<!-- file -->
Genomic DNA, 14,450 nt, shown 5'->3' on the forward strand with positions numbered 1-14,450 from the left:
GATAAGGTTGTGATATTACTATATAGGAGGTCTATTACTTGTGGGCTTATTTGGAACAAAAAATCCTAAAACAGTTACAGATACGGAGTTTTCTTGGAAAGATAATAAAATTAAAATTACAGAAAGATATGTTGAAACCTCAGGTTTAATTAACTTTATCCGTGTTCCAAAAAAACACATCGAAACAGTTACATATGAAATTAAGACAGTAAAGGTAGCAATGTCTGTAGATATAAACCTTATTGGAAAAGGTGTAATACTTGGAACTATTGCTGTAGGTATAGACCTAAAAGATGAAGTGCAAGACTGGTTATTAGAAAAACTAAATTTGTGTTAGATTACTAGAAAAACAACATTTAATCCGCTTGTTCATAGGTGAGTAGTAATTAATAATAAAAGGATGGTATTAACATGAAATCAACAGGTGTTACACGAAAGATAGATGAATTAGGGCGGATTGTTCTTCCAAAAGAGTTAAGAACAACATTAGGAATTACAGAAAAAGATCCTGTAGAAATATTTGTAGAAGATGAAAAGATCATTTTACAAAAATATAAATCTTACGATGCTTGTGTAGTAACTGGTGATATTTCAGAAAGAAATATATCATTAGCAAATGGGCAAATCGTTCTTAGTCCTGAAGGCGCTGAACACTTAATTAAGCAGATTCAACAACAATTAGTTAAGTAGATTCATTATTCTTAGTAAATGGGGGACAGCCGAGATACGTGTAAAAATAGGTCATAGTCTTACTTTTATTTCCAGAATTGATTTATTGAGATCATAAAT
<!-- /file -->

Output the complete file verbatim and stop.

Genomic DNA, 14,450 nt, shown 5'->3' on the forward strand with positions numbered 1-14,450 from the left:
GATAAGGTTGTGATATTACTATATAGGAGGTCTATTACTTGTGGGCTTATTTGGAACAAAAAATCCTAAAACAGTTACAGATACGGAGTTTTCTTGGAAAGATAATAAAATTAAAATTACAGAAAGATATGTTGAAACCTCAGGTTTAATTAACTTTATCCGTGTTCCAAAAAAACACATCGAAACAGTTACATATGAAATTAAGACAGTAAAGGTAGCAATGTCTGTAGATATAAACCTTATTGGAAAAGGTGTAATACTTGGAACTATTGCTGTAGGTATAGACCTAAAAGATGAAGTGCAAGACTGGTTATTAGAAAAACTAAATTTGTGTTAGATTACTAGAAAAACAACATTTAATCCGCTTGTTCATAGGTGAGTAGTAATTAATAATAAAAGGATGGTATTAACATGAAATCAACAGGTGTTACACGAAAGATAGATGAATTAGGGCGGATTGTTCTTCCAAAAGAGTTAAGAACAACATTAGGAATTACAGAAAAAGATCCTGTAGAAATATTTGTAGAAGATGAAAAGATCATTTTACAAAAATATAAATCTTACGATGCTTGTGTAGTAACTGGTGATATTTCAGAAAGAAATATATCATTAGCAAATGGGCAAATCGTTCTTAGTCCTGAAGGCGCTGAACACTTAATTAAGCAGATTCAACAACAATTAGTTAAGTAGATTCATTATTCTTAGTAAATGGGGGACAGCCGAGATACGTGTAAAAATAGGTCATAGTCTTACTTTTATTTCCAGAATTGATTTATTGAGATCATAAAT